Peripheral neuropathy was the predominant neurological manifestation in 13 patients (22%). Six (10%) had dysautonomia, 3 with pandysautonomia and 3 with limited dysautonomia. Subacute neuropsychiatric presentations were documented in 3 patients, 1 with limbic encephalitis with coexisting ANNA-1 autoantibody and 2 with subacute memory loss and depression. Three patients had myasthenia gravis and were seropositive for muscle AChR–binding Ab (range, 2.56–38.9 nmol/L). Two patients had an inflammatory demyelinating central nervous system disorder, 1 with neuromyelitis optica and 1 with multiple sclerosis.

#6

Yeah I’m not really zoomed in on this at all, although who knows, maybe it is an important finding. Your levels were at .07 nmol/L, and myasthenia gravis had people way higher than that at 2.56 - 38.9. Still an interesting find, though!

#7

Really awesome video. I believe that pfs is dysautonomia related, as its symptoms are closer to autonomic dysfunction than anything else ive seen discussed.

Any idea how an average joe would go about getting this tested?

#8

It would be curious how many people would hit on this antibody out of a pool of all of us post tane,fin,ssri’s.

I would first verify the cpt codes to make sure its covered by insurance. Should be as long as the Dr orders it. A neurologist would be your best bet, but a person might still have to do some strong convincing for any Dr. that is not familiar with these tests. You could say something along the lines of “hey ive had alot of tests and this antibody is showing up in a few people with cases similar to mine”

Also alot of clinics and hospitals are able to send blood work out to Mayo, or have access to their test catalog.

Heres the test.
https://www.mayocliniclabs.com/test-catalog/Overview/92121

Theres also a gi version, (but my gastro dr wasnt at all familiar with this either)

Testing for Autoimmune Disorders

Dysautonomia and Gastrointestinal Dysmotility

Mayo Clinic offers autoantibody evaluations that are tailored to detect all currently recognized IgG markers of autoimmune dysautonomia and gastrointestinal (GI) dysmotility. The ganglionic (alpha 3) acetylcholine receptor (AChR) autoantibody is the most commonly detected marker of autoimmune dysautonomia and is sometimes encountered with isolated GI dysmotility. This is the only autoantibody proven to cause dysautonomia, including GI dysmotility.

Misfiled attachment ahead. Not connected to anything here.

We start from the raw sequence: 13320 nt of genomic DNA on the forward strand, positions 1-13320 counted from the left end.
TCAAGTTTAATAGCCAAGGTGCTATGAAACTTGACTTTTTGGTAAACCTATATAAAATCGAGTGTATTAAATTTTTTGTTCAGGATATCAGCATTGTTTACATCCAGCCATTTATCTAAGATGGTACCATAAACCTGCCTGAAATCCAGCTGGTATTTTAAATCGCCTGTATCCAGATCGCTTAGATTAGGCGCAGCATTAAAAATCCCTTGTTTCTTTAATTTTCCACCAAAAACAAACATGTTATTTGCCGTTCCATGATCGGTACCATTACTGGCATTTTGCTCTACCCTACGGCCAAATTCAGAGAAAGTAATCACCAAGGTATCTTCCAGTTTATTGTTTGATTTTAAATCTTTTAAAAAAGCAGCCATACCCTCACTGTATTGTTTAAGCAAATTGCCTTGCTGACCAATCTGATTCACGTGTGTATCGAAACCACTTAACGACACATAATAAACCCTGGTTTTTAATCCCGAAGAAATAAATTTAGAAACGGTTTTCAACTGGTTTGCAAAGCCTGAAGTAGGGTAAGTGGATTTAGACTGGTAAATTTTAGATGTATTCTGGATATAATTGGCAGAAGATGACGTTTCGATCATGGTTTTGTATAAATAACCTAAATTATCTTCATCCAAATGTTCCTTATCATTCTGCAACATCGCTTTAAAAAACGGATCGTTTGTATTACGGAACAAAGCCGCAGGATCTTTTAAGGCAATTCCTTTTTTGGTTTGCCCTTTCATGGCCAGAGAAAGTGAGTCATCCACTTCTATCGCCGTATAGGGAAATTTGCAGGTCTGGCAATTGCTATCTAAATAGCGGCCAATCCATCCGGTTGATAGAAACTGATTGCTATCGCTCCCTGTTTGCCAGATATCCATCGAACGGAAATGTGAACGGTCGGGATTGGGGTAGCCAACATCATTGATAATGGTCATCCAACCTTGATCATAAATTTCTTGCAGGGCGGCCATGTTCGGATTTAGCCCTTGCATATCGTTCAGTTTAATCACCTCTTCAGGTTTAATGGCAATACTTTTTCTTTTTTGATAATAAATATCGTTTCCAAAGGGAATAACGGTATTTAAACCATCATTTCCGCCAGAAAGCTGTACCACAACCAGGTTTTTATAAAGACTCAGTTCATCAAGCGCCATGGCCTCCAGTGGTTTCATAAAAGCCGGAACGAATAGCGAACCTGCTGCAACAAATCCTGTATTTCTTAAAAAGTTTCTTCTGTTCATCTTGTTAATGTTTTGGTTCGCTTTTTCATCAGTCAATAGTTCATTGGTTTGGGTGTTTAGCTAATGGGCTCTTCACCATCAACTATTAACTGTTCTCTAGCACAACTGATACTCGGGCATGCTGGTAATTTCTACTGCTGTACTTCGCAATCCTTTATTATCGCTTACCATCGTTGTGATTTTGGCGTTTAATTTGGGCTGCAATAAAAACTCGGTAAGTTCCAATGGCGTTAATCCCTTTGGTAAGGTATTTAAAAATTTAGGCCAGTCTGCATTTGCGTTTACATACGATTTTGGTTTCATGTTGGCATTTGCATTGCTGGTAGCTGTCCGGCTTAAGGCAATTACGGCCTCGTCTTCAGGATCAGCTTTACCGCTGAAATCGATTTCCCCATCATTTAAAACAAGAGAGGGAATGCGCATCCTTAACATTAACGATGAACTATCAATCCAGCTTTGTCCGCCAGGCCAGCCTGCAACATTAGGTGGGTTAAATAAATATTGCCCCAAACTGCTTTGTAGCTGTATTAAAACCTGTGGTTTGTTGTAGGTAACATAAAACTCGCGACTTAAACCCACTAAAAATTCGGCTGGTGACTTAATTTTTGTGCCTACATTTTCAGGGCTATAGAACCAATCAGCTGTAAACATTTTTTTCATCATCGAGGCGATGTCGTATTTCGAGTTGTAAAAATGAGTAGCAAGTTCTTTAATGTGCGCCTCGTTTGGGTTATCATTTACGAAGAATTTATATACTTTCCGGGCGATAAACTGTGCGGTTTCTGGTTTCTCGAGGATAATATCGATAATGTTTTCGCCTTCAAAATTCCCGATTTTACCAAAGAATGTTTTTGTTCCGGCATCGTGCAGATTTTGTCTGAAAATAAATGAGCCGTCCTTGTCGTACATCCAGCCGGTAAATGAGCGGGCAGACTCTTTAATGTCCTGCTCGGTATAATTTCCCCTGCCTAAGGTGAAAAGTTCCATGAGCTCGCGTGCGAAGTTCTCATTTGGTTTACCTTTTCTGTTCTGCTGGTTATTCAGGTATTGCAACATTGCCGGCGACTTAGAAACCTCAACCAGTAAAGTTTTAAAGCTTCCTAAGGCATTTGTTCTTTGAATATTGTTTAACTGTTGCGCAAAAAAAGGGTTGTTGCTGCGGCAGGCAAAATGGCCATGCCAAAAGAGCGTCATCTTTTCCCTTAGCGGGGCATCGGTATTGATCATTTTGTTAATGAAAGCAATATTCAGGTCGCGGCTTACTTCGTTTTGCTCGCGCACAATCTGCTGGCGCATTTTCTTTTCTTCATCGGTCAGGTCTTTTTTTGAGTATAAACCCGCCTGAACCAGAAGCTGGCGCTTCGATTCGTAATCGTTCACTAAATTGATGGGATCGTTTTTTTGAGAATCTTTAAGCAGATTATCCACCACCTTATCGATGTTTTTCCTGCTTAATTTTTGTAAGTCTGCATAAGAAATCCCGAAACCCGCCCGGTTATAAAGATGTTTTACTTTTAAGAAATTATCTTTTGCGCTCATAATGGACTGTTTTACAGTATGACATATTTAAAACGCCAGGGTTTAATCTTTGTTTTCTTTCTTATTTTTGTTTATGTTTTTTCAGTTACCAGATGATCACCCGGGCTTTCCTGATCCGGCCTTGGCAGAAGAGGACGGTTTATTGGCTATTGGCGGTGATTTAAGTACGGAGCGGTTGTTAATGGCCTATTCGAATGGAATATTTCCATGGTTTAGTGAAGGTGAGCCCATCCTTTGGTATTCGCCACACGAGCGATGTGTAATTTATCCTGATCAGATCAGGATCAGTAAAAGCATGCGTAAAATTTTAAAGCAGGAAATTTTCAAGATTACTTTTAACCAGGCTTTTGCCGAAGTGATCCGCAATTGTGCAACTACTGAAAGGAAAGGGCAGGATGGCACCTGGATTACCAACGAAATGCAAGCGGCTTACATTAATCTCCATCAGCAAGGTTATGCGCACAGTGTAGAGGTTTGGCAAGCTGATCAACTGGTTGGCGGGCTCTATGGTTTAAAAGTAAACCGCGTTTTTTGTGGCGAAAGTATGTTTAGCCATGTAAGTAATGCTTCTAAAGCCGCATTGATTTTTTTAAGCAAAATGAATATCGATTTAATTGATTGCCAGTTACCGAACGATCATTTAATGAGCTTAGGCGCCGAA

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#9

Great to know, thank you. My gastric dysmotility is one of my worst symptoms so maybe it would be easy to detect.

I’ve seen you mention it a couple of times now- are you taking meds for your symptoms after these tests?

I’ve been lucky to build on others who have had similar issues and cold showers are absolutely amazing for a host of symptoms, but most importantly the dysmotility, anxiety and sleeping issues.

It must have something to do with the fact that cold showers trigger adrenaline and the divers reflex, maybe it hits a switch in the ans, essentially.

#10

Mine too. So the other guy that I mentioned that was going to Mayo for treatment,
He went every 6 weeks for around a 4 month period. He was getting IVIG treatment at 10k a pop.(his insurance did cover it) He mentioned something about getting his life back and 75 percent cured.
I never talked to him, I believe his last post on acne.org was around 2008.
For me this is a last ditch resort and not very feasible for me atm . Id soon just buy some flonase and swallow it.

On Gi symptoms real quick, dysmotility was also confirmed on a ct scan, they just said to take miralax. they are very basic here locally. I have also been diagnosed with eosinophilic esophagitis multiple times. Again the main treatment is swallowed steroids like flonase. also mild gastritis and I had a colon polyp this past year, so now I get to go back in another 5 years. Awesome.

I am still looking at some things, but I am very careful about any recommendations, we’re still the guinea pig.